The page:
OpEd: St. Patrick Can Kiss My Wild Irish Ass

St. Patrick - Not IrishI despise St. Patrick’s Day.  I love the connection to Irish culture, but celebrating Irish culture was NOT what “St. Patrick” was all about.  In fact, his mission was to do just the opposite.

To dispel the “St.Patrick” myth bullshit, here are some FACTS:

1) Padraic was Roman NOT Irish/Gaelic.

2) No archaeological evidence of snakes has EVER been found in Ireland because Ireland is COLD. Getting rid of snakes in Ireland was a metaphor for getting rid of the indigenous pagan spirituality and converting the Irish pagans to Christianity. Remember, Abrahamic religions have always cast the serpent as a villain, whereas Eastern and enlightened cultures view the serpent as a symbol for knowledge and awakening. It’s no wonder that Christian missionaries feared the pagan spirit then and now.

3) Though Rome was in decline, the church was on the rise.  Padraic was sent by the Christian church to convert the pagans/heathens/Gaelic ne’er-do-wells to the state religion of the failing Roman Empire: Christianity.  As became typical of the Christian church, their marketing campaign was “Convert to Jesus or die.”  Did the church really want to save souls?  Of course, not.  The first-century Romans actually detested the Irish and Scottish bands of Gaels, as well as the Picts (in what is now Scotland).  The Romans built Hadrian’s Wall to keep these rough barbarians from sullying their newly conquered Britannia.  Then why were the Irish and Scottish so important to the Roman church a few centuries later?  The church needed more people in its clutches to pay tithes and penances to fund its expansion and “crusades” (killing people in Jesus’ name).

Padraic used traditional Gaelic spirituality to correlate the Christian narrative of Iesus’ (Jesus) birth, life, and death, thus conning the Irish into accepting Christianity to go alongside with the indigenous Gaelic beliefs.  Thus began the systematic assimilation of a male trinity (supplanting the female trinity of the goddess culture of Ireland) as well as the now prevalent misogynistic patriarchal culture that has overtaken all matriarchal cultures in the Western world.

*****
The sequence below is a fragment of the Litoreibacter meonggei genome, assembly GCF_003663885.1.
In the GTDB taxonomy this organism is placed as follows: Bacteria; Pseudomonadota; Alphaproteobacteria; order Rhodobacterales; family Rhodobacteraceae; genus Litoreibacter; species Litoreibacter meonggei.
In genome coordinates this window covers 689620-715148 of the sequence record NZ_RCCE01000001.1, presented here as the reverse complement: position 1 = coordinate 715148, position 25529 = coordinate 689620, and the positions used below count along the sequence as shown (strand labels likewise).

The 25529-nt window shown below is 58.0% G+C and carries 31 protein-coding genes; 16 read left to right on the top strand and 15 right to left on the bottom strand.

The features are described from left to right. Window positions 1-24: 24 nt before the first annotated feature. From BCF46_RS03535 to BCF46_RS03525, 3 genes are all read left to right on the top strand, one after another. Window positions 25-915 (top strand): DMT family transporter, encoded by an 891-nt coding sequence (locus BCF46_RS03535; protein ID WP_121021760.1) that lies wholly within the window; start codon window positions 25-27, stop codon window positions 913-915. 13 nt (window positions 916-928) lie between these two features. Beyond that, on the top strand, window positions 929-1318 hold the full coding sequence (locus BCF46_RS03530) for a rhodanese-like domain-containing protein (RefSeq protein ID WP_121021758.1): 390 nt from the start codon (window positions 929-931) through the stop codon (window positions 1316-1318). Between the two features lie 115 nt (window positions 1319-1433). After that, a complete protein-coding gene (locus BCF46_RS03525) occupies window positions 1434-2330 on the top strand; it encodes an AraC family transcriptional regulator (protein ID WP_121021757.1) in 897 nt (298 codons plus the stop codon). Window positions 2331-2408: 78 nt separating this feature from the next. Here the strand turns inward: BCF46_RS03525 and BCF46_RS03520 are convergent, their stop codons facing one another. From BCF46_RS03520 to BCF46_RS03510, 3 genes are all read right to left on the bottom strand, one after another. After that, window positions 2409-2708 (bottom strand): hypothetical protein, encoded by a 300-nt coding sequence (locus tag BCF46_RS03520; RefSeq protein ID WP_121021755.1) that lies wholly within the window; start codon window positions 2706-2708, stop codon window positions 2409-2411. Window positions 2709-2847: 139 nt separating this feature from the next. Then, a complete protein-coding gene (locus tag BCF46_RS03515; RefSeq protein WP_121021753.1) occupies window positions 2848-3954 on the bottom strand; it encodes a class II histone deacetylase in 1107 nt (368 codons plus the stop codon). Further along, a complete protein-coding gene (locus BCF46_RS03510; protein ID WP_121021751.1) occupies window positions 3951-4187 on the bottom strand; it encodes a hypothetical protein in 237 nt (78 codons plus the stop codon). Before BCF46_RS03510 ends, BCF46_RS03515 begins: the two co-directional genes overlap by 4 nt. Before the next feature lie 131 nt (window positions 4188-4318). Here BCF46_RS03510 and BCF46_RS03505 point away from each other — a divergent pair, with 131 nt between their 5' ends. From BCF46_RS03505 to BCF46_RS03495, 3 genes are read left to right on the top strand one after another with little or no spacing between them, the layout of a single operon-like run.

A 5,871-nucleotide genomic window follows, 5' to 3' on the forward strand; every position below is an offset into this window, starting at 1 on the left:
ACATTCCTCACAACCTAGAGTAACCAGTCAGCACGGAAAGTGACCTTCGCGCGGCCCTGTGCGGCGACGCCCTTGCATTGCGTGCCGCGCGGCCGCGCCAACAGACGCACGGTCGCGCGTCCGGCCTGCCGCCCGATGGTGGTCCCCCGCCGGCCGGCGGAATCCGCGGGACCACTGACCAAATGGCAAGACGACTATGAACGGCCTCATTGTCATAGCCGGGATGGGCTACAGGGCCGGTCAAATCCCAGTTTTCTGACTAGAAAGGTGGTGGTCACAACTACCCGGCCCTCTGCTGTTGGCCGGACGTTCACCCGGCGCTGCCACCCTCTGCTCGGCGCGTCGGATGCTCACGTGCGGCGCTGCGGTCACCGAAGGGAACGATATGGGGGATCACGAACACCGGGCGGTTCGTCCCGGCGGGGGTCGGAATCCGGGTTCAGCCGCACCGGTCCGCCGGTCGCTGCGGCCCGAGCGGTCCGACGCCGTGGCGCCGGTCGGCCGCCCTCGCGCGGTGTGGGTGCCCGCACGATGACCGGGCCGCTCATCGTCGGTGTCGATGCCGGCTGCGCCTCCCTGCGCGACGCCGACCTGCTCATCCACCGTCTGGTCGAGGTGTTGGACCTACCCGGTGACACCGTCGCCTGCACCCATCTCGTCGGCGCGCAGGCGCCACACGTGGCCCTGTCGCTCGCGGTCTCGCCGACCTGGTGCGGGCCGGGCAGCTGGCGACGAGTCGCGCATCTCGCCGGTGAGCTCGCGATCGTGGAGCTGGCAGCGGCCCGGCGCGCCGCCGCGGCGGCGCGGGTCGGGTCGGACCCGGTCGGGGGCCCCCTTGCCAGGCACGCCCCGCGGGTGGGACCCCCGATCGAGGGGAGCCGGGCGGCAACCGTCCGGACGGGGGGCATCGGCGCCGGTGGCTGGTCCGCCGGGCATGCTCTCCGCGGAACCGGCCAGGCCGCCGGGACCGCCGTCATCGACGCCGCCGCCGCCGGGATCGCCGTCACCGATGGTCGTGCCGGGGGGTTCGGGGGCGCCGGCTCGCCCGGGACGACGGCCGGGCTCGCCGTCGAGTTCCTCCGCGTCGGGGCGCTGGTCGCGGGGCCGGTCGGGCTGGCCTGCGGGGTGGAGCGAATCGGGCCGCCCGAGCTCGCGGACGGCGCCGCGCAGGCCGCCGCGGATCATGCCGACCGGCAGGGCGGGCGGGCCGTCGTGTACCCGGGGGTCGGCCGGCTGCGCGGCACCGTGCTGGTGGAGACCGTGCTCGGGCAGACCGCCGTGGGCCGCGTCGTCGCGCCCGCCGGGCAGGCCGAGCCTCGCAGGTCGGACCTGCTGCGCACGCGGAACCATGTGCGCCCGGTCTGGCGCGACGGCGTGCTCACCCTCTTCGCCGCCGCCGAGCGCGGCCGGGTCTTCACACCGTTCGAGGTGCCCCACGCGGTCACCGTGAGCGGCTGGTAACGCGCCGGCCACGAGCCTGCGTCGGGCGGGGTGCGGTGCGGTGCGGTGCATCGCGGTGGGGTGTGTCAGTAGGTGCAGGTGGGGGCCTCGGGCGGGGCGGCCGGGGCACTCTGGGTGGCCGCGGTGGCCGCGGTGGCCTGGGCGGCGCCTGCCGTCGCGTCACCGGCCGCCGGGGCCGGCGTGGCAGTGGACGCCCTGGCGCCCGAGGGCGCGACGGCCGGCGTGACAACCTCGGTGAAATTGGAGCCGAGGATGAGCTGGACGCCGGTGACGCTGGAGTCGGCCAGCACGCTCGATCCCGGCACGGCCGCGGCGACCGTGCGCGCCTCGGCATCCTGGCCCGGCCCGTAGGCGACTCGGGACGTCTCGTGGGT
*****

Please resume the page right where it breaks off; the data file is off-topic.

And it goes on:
Remember, Jesus was killed by the Romans, and Padraic (Patrick) was a Roman infiltrator (emphasis on “traitor”) to “convert” Ireland’s pagans from their indigenous spirituality to the indoctrination and assimilation of the patriarchal imperial regime, whose intolerance, misogyny, and hypocrisy are still felt to this day via the anti-woman Catholic Church and even the rise of religious fundamentalism in America.

To learn about the indigenous spirituality of Ireland, watch the BBC program, “Sacred Wonders of Britain,” which looks at the sacred sites, the goddess culture, and the history of the native peoples of the British isles — before Christianity and the Germanic influx ruined it all.

So there you have it.  Please stop acting like “Patrick” did something good for Ireland.  He didn’t.  Patrick was a crucial part of the suppression of Ireland’s indigenous culture.  Wake up.

…. and if you’re going to shorten his name, it’s St. Paddy’s, NOT St. Patty’s.

…. and don’t get me started on use of the word “Celtic” to describe anything Irish or Scottish….

Erin (and paganism) go Bragh!


  1. I did not know about the slaughter but I’m not surprised in the least. More than anything else, Saint Paddy’s Day is a rallying point for the Irish in America and–like corn beef and cabbage–we’re ignorant of the deeper roots. This was too good to keep so I had to share it on twitter and facebook.

  2. The deeper roots consist of white-on-white oppression that isn’t PC to talk about, much less complain about. But if we could have an actual conversation about IMPERIAL regimes oppressing anyone and everyone they deemed unworthy to be in their elite club, then we can start to address many problems — particularly the “class warfare” here in America (1% vs everyone else including whites).

  3. Great post, Trish. I think the Irish, like most oppressed groups, have used something that represents their oppression, reclaimed it, and use it as a source of pride. While the history behind this holiday is anything but “Irish” in a true sense, it is used by both the Irish and those of Irish descent to celebrate a heritage and being a part of a truly special origin of which they can be proud, despite hardships and discrimination. Then again, it is used by some as an excuse to get drunk and wear green. But…leave it to Americans (and pub-loving Irish…I’ve spent time there, it’s true!! 😀 ) to make everything a party!

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